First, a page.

In the autumn of 1815, the news had reached Europe that the British Royal Navy ship, HMS Northumberland, had dropped anchor in the harbor of the island of St. Helena, on 15 October 1815. Napoleon Bonaparte and his small retinue had disembarked and were safely ensconced on the tiny, remote island. The Continent breathed a collective sigh of relief, finally certain that there was no hope that Bonaparte would ever again hold power in France. There were a few who were emboldened by that knowledge to capitalize on the continuing public interest in the deposed French Emperor.
The publication of Napoleon’s "Amours Secrettes . . . "
In the summer of 1814, there were a plethora of festivities held in London in celebration of what was believed to be the final defeat of Napoleon Bonaparte and the return of peace to Europe. One of those celebrations was a grand masquerade ball sponsored by some of the members of Watier’s Club in July. In the fall of 1815, with Napoleon truly, finally, defeated and exiled to a small island deep in the south Atlantic, the Drury Lane Theatre decided to include a reproduction of that masquerade ball as part of their pantomime.
How Lord Byron and his friend attended both versions of the masquerade ball . . .
Today, one might find important current events memorialized on a T-shirt, a mug, a poster or a mouse pad. Though none of those items existed two centuries ago, there were still plenty of objects that could be pressed into service for the purpose of capitalizing on the public’s interest in a significant event. And in 1815, if not the entire Regency, there was probably no event more significant than the final Allied victory over Napoleon Bonaparte and his Grande Armée at the Battle of Waterloo. For well over a year after the battle, the public could not get enough. No matter how elegant or tawdry the object, someone would almost certainly buy it.
A brief overview of Waterloo commemorative objects . . .
This article is yet another in my ongoing series on panoramas. Several of those articles were devoted to the first panorama in London, Robert Barker’s purpose-built rotunda in Leicester Square. Barker learned early on that the public would flock to any of his exhibitions which provided them with an all-encompassing view of important current events. Almost as soon as the news of the victory at Waterloo arrived in Britain, panorama proprietors across the country were making plans for a panorama of the battle. Certainly, Henry Aston Barker, Robert’s son, who had taken over management of the Leicester Square rotunda, was making plans for an impressive Waterloo panorama he would exhibit in the Large Circle. Yet he would be scooped by a Waterloo panorama which went on display in Edinburgh, the city in which his father invented the panorama, nearly five months before Barker opened his own Waterloo panorama in London.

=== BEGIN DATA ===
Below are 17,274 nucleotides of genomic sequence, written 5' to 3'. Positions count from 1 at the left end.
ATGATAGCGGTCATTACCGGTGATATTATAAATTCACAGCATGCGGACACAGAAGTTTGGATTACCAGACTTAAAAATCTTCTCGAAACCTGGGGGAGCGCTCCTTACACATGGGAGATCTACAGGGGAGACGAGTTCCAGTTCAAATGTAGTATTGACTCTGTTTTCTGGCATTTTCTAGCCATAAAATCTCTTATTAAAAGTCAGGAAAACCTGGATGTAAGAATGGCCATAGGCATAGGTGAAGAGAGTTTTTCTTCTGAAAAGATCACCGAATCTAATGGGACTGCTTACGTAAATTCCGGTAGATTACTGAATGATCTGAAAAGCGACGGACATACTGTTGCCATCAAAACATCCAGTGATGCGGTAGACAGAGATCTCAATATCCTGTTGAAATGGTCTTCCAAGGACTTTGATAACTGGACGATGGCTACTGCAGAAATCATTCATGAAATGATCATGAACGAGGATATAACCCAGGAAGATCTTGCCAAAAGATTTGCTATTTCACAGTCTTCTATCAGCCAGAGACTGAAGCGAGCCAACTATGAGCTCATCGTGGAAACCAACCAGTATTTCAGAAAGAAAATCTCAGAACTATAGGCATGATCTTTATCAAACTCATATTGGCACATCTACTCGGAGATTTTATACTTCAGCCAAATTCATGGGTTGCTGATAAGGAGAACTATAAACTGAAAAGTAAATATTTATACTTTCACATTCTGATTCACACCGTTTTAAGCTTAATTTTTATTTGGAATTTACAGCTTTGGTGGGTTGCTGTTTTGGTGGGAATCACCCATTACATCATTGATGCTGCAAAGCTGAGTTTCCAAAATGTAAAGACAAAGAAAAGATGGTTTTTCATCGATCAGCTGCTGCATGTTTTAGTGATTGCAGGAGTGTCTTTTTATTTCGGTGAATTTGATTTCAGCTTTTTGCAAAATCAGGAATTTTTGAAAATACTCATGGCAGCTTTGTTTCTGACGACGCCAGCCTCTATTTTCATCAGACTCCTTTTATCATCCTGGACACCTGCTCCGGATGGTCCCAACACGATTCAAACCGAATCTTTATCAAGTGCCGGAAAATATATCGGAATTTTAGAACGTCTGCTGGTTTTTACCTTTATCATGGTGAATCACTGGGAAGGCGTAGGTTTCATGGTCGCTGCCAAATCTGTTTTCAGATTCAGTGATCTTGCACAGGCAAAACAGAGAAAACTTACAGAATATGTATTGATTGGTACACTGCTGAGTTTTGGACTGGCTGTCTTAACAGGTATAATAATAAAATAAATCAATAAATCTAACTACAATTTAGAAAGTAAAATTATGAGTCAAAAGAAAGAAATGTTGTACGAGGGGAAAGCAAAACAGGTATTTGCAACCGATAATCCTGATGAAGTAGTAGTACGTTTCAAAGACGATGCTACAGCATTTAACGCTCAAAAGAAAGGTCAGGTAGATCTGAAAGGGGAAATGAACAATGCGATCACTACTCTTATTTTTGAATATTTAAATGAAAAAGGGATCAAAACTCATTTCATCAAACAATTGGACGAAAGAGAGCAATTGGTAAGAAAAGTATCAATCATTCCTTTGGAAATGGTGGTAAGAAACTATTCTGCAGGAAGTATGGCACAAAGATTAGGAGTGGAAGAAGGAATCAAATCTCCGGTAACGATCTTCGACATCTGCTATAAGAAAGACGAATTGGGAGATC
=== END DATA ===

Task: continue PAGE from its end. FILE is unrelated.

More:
The first Waterloo panorama in England, which opened two hundred years ago this Tuesday . . .
Though All Hallows’ Eve, the night before All Hallows’ or All Saints’ Day, has been associated with the Christian calendar for millenia, it has its ancient roots in the pagan celebrations of autumn and harvest-time. Such celebrations were common to many cultures as they enjoyed a time of plenty before the onset of the desolation of the winter season. Cornwall had long had its own unique form of this celebration, which, though it originated with the early Celtic inhabitants of the region, took its name from an obscure local saint, St. Allan. Even before the Regency, one of the key features of this celebration were special apples which were believed to have had magical properties.
Allantide and Allan apples in Regency Cornwall . . .
During the Regency, as had been the case for over two centuries, most upscale funerals were comprised of a number of attendants, including "mutes." Like the majority of funeral attendants at this time, these mutes were provided by the undertaker as part of their services. Though most of these "mutes" were perfectly capable of speech, it was their responsibility, not only to remain silent throughout the duration of every funeral, but also to maintain an exaggeratedly mournful expression while they served in the capacity of mute. Macabre as it may seem, during the Regency, there were men and boys who regularly supplemented their income as professional mutes.
Funeral mutes during the Regency . . .
There have been mattresses on this planet for nearly as long as there have been humans living anywhere on it. In fact, the mattress maybe the oldest furniture form made by humans. Certainly, by the Regency, mattresses had come a long way from their primitive origins, at least for some people. However, the mattresses used on beds during the Regency were nothing like the modern mattresses on which most of us sleep today. Regency authors may find it useful to understand the particulars of the beds on which their characters would have slept.
Before the box spring, or the inner-spring, mattresses in the Regency . . .